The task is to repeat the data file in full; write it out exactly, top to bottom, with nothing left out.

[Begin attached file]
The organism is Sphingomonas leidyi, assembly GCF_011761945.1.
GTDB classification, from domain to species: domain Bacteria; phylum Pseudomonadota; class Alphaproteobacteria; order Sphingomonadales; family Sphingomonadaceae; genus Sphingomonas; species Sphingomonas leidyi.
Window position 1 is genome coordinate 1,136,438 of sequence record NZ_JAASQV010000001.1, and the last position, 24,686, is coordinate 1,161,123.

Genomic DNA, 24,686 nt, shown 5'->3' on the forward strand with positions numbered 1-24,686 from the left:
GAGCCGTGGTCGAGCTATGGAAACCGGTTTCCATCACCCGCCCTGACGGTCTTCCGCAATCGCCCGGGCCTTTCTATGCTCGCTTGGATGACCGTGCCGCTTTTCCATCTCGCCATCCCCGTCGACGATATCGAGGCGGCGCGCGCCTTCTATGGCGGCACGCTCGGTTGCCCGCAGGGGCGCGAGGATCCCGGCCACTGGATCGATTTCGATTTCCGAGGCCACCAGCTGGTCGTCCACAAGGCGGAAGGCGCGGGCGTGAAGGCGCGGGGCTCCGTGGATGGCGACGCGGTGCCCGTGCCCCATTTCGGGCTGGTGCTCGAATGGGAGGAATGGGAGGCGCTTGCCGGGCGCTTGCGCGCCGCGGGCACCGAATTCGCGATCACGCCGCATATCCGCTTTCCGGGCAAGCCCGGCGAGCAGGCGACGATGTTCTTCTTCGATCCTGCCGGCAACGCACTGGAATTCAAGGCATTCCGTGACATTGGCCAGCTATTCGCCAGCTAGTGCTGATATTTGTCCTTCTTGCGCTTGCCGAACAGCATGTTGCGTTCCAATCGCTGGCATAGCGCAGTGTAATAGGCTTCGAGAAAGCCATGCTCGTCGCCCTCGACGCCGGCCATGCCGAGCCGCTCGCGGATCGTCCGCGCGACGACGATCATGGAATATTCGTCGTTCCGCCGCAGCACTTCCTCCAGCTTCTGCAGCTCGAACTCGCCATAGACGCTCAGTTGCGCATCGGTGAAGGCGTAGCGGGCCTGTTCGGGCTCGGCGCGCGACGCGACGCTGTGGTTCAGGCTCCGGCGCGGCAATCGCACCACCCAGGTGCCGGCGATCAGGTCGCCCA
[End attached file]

The organism is Sphingomonas leidyi, assembly GCF_011761945.1.
GTDB classification, from domain to species: domain Bacteria; phylum Pseudomonadota; class Alphaproteobacteria; order Sphingomonadales; family Sphingomonadaceae; genus Sphingomonas; species Sphingomonas leidyi.
Window position 1 is genome coordinate 1,136,438 of sequence record NZ_JAASQV010000001.1, and the last position, 24,686, is coordinate 1,161,123.

Genomic DNA, 24,686 nt, shown 5'->3' on the forward strand with positions numbered 1-24,686 from the left:
GAGCCGTGGTCGAGCTATGGAAACCGGTTTCCATCACCCGCCCTGACGGTCTTCCGCAATCGCCCGGGCCTTTCTATGCTCGCTTGGATGACCGTGCCGCTTTTCCATCTCGCCATCCCCGTCGACGATATCGAGGCGGCGCGCGCCTTCTATGGCGGCACGCTCGGTTGCCCGCAGGGGCGCGAGGATCCCGGCCACTGGATCGATTTCGATTTCCGAGGCCACCAGCTGGTCGTCCACAAGGCGGAAGGCGCGGGCGTGAAGGCGCGGGGCTCCGTGGATGGCGACGCGGTGCCCGTGCCCCATTTCGGGCTGGTGCTCGAATGGGAGGAATGGGAGGCGCTTGCCGGGCGCTTGCGCGCCGCGGGCACCGAATTCGCGATCACGCCGCATATCCGCTTTCCGGGCAAGCCCGGCGAGCAGGCGACGATGTTCTTCTTCGATCCTGCCGGCAACGCACTGGAATTCAAGGCATTCCGTGACATTGGCCAGCTATTCGCCAGCTAGTGCTGATATTTGTCCTTCTTGCGCTTGCCGAACAGCATGTTGCGTTCCAATCGCTGGCATAGCGCAGTGTAATAGGCTTCGAGAAAGCCATGCTCGTCGCCCTCGACGCCGGCCATGCCGAGCCGCTCGCGGATCGTCCGCGCGACGACGATCATGGAATATTCGTCGTTCCGCCGCAGCACTTCCTCCAGCTTCTGCAGCTCGAACTCGCCATAGACGCTCAGTTGCGCATCGGTGAAGGCGTAGCGGGCCTGTTCGGGCTCGGCGCGCGACGCGACGCTGTGGTTCAGGCTCCGGCGCGGCAATCGCACCACCCAGGTGCCGGCGATCAGGTCGCCCA